To What Extent Was The Home Rule Crisis Of 1912 To 1914 Caused By Ulster Unionism Greenhead College Essay

1263 words - 6 pages

To what extent was the home rule crisis of 1912 to 1914 caused by Ulster Unionism? (25 Marks)
The Irish Home Rule Crisis from 1912 to 1914 was caused when Asquith's Liberal government introduced the third home rule bill which provided for an Irish Parliament run from Dublin-Both Nationalists and Unionists along with the Liberals and Conservatives bear some blame for the crisis. The home rule crisis can be seen as being caused mainly by the Ulster Unionists, the Irish Nationalists, the Liberal party and the Unionist party. In this essay I will be evaluating which key actions each of these groups had done which added towards the chaos of the crisis, and hence which one of these groups had a larger impact of the events which led to the outcome of a crisis.
Irish Nationalists
The Irish Nationalists, a party which had 84 MP's in the house of commons, consisted mainly of Catholics who wanted Home Rule as they believed Ireland should be independent and ran by its own government situated in the prominently Catholic Dublin. Redmond was the leaders of the nationalists and he used their advantage in the HOC's to make home rule a priority. As it remained blocked by the Lords, Nationalists took greater action; creating the IRB and the Irish Volunteer Force both acted to help gain larger support. Although Redmond was against violence, it was to an extent which many of the Irish volunteers were willing to go through. A military build-up was in action which took place after a rifle smuggling in Howarth, in retaliation to the Unionists also doing so. This was picked up by the Liberal government who took measures against the Nationalists. The growing popularity of 'Ourselves Alone' represented the gradual change to a more extreme nationalism, calling for separation this played an active role in the Irish Volunteer (who were 200,000 strong and in 1913 were incorporated into the Nationalist equivalent of the UVF, the Irish Republic Brotherhood). The Nationalists too smuggled guns into the country (At Howarth 1914) however there were only 1,500 in number and this was ultimately a reaction to the UVF becoming armed.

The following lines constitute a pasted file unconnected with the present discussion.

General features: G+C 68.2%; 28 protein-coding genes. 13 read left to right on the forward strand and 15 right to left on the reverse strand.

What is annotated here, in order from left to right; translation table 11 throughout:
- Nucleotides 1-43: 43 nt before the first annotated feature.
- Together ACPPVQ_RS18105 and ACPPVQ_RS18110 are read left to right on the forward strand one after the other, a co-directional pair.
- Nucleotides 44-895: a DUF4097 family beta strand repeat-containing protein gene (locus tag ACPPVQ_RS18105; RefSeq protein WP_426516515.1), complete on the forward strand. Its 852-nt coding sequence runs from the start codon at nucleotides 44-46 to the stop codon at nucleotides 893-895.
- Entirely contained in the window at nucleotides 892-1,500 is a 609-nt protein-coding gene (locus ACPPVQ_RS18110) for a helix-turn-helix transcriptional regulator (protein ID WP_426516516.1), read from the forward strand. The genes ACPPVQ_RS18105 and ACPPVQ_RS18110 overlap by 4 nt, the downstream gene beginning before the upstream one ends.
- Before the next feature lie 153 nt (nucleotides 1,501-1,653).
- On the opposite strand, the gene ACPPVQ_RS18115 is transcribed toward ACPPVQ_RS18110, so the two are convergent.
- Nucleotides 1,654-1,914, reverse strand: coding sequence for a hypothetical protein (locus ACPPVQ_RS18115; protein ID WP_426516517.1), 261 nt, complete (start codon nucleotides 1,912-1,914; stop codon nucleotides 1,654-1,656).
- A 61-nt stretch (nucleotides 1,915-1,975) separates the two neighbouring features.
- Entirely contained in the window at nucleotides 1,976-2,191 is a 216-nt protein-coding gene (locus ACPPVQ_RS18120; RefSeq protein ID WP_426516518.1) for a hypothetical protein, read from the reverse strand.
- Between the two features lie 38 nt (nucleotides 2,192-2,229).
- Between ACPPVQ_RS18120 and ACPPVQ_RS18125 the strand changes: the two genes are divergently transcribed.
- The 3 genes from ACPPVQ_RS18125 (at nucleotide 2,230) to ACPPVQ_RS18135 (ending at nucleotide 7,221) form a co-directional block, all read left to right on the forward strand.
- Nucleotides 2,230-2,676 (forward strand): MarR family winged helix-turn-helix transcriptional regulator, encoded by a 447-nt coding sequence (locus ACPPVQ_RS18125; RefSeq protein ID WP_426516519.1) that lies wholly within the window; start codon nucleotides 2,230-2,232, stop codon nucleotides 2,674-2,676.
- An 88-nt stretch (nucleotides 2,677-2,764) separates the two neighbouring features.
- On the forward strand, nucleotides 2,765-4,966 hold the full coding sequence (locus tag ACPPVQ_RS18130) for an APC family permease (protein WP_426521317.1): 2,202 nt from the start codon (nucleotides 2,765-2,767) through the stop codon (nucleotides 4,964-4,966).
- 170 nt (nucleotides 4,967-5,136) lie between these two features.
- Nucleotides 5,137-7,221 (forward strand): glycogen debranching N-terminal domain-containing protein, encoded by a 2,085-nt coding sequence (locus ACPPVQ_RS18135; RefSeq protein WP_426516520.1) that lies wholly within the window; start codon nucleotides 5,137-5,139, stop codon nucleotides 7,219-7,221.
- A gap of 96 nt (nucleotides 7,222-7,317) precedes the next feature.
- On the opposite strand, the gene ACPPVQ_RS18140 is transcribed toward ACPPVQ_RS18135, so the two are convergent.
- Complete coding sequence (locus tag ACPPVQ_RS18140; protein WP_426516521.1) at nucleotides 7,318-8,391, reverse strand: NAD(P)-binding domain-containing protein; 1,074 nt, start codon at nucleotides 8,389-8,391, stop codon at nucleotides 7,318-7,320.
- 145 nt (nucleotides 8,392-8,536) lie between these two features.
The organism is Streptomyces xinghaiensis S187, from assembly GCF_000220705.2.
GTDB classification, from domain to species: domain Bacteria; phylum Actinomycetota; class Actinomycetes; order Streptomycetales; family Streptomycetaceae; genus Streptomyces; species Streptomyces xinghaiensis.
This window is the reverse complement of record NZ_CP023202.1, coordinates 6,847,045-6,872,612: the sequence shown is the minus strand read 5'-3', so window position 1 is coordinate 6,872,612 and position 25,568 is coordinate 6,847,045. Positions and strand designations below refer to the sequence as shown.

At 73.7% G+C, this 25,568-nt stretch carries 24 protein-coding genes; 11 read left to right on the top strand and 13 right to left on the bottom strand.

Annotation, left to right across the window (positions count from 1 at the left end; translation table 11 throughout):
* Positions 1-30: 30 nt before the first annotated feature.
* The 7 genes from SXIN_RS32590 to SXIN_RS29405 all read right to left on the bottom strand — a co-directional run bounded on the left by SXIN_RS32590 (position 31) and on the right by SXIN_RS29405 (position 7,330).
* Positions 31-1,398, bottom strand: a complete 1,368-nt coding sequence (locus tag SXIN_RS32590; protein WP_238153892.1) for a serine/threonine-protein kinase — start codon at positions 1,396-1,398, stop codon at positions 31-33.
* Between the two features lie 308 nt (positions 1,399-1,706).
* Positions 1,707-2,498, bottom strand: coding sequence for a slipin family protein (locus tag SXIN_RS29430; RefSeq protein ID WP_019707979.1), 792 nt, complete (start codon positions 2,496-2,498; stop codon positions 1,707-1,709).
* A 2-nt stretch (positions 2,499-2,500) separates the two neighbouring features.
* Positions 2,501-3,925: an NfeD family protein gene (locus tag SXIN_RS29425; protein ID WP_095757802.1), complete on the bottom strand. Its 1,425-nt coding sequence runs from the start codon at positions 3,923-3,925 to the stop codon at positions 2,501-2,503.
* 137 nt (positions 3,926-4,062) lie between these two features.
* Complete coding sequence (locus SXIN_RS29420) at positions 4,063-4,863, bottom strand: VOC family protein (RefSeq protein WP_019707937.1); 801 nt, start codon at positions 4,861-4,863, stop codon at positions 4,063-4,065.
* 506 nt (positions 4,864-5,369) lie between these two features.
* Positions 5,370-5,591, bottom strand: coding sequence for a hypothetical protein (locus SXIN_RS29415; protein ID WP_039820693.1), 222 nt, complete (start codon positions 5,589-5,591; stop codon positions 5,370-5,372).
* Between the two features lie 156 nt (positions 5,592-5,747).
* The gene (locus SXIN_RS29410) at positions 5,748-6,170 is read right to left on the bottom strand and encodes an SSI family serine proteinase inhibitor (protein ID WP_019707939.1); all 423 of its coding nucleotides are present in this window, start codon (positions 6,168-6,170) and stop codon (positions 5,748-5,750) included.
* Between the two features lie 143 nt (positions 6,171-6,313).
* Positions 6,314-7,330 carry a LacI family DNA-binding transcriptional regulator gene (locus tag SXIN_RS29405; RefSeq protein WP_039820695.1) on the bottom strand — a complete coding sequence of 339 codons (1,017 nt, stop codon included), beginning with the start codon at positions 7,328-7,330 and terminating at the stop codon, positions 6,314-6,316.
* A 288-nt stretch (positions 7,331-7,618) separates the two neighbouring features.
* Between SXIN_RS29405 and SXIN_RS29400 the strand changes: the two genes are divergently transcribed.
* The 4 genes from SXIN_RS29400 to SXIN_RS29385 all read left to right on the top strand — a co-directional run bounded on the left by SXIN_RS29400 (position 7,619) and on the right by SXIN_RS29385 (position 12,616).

Ulster Unionists
The Ulster Unionists were led by Edward Carson, a Unionist MP. The Unionists consisted predominantly of minority Irish Protestants who feared home rule would lead to government dominated by Catholicism. They saw themselves as British and not Irish unlike the Nationalists. The Unionists planned a separate government for Ulster and became hostile protesters in large demonstrations. An Ulster volunteer force was also established and unionist smuggled in weapons- clearly advocating mass violence. This also involved a military build-up. The protesting of the Unionists led to a dedicated day to the Unionists 'Ulster Day' in September and a covenant was signed to show the amount of support. Up to 200,000 members signed, many signed with their own blood. Also, the Unionists were very reluctant to come to agreement with the Liberals idea of...

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